As part of an arrangement to decrease Cold War tensions and end a brutal war in Angola, Cuban troops begin their withdrawal from the African nation. The process was part of a multilateral diplomatic effort to end years of bloodshed in Angola—a conflict that, at one time or another, involved the Soviet Union, the United States, Portugal, and South Africa.
Angola officially became an independent nation in 1975, but even before the date of independence, various groups within the former Portuguese colony battled for control. One group, the National Front for the Liberation of Angola (FNLA), received support from the United States; another, the Popular Movement for the Liberation of Angola (MPLA), got much of its support from the Soviet Union and Cuba; and a third group, National Union for the Total Independence of Angola (UNITA), pragmatically took aid from whatever source was available, including South Africa and China. The United States, the Soviet Union, and China each believed Angola was a critical battlefield for political dominance in mineral-rich and strategically important southern Africa.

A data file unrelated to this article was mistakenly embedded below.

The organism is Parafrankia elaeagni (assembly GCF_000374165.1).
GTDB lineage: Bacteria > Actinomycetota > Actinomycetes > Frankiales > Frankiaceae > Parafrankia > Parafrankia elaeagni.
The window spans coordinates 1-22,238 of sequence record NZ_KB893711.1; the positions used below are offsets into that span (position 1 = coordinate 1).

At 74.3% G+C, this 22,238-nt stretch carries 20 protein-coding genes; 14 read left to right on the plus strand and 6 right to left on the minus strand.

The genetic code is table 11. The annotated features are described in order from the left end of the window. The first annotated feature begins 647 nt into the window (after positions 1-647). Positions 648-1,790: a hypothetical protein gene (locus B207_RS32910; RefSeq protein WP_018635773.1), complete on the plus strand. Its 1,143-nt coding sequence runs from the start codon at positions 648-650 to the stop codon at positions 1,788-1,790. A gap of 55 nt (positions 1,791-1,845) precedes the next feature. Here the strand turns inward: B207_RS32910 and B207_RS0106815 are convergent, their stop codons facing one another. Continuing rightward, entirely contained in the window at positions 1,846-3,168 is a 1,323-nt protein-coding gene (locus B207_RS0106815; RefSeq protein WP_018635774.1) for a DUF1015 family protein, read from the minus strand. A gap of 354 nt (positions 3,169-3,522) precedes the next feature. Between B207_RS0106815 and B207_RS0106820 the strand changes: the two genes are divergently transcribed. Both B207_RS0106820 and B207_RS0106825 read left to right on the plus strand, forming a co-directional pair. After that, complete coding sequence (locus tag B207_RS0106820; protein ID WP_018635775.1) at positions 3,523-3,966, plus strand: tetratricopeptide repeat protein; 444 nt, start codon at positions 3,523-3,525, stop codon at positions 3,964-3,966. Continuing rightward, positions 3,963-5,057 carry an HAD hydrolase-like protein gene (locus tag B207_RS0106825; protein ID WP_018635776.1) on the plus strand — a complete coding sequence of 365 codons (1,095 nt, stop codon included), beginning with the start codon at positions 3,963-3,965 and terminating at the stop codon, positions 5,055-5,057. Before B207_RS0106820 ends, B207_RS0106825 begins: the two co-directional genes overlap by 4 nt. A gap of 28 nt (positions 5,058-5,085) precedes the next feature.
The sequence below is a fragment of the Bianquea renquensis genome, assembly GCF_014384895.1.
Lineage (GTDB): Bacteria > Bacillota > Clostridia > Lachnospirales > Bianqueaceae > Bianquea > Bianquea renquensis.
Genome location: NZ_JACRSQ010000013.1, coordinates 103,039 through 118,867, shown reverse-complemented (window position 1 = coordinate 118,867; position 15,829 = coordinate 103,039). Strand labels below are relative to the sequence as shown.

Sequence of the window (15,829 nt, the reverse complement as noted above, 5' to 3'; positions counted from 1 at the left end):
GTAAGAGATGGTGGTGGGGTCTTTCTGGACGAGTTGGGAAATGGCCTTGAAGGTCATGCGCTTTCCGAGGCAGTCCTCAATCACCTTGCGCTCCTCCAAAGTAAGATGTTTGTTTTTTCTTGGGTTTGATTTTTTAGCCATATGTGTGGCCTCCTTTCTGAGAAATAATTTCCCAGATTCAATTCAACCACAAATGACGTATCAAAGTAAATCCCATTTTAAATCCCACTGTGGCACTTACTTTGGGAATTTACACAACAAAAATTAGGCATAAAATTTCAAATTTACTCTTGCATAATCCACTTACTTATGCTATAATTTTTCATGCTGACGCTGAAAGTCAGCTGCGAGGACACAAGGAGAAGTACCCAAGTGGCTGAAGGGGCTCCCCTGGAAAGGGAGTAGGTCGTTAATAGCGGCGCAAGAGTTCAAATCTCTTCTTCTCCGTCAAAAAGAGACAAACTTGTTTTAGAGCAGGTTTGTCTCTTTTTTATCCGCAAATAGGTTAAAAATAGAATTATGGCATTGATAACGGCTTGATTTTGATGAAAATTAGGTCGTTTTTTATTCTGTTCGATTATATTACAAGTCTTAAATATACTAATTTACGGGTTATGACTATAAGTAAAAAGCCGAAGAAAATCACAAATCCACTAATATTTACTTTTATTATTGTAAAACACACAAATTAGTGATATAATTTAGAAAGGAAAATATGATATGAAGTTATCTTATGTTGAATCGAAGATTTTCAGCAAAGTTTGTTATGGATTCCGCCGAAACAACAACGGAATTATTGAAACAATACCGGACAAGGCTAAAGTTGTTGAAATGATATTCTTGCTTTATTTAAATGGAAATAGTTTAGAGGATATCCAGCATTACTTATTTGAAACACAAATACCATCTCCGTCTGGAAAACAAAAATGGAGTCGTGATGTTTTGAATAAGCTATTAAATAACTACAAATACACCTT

By September 1975, South African troops were assisting UNITA forces in Angola. In November, Cuba—which became involved in Angola as part of Fidel Castro's aggressive foreign policy to assert Cuba's role in anticolonial struggles—responded by flying in thousands of troops to aid the MPLA. Their powerful assistance caused South African forces to withdraw.
In 1981, the South Africans, who saw an MPLA regime in Angola as threatening to its political control of neighboring Namibia, again invaded Angola and increased their aid to UNITA. UNITA's leader, Jonas Savimbi courted U.S. assistance and visited with President Ronald Reagan in 1986. The United States responded with military aid for UNITA's forces and demanded that the Cuban troops depart Angola. As fighting escalated, Castro dispatched 15,000 additional troops to Africa.
Throughout 1987 and 1988, UNITA and MPLA forces and their respective allies fought increasingly bloody battles. Sensing that the situation was spiraling out of control, the United States helped broker an agreement in December 1988 between Angola, Cuba, and South Africa, whereby the three nations vowed to remove all foreign forces from Angola. All three nations had expended vast amounts of manpower and money in the seemingly endless conflict and Cuba, in particular, was eager to negotiate a graceful exit. The Cuban troops began their withdrawal a few weeks later, and by 1991 they were gone.
The situation in Angola was another indication that, particularly in the 1970s and 1980s, Africa was coming to play a more significant role in the Cold War geopolitics. Additionally, the Cuban intervention in the conflict was yet another event that served to chill relations between the United States and Cuba.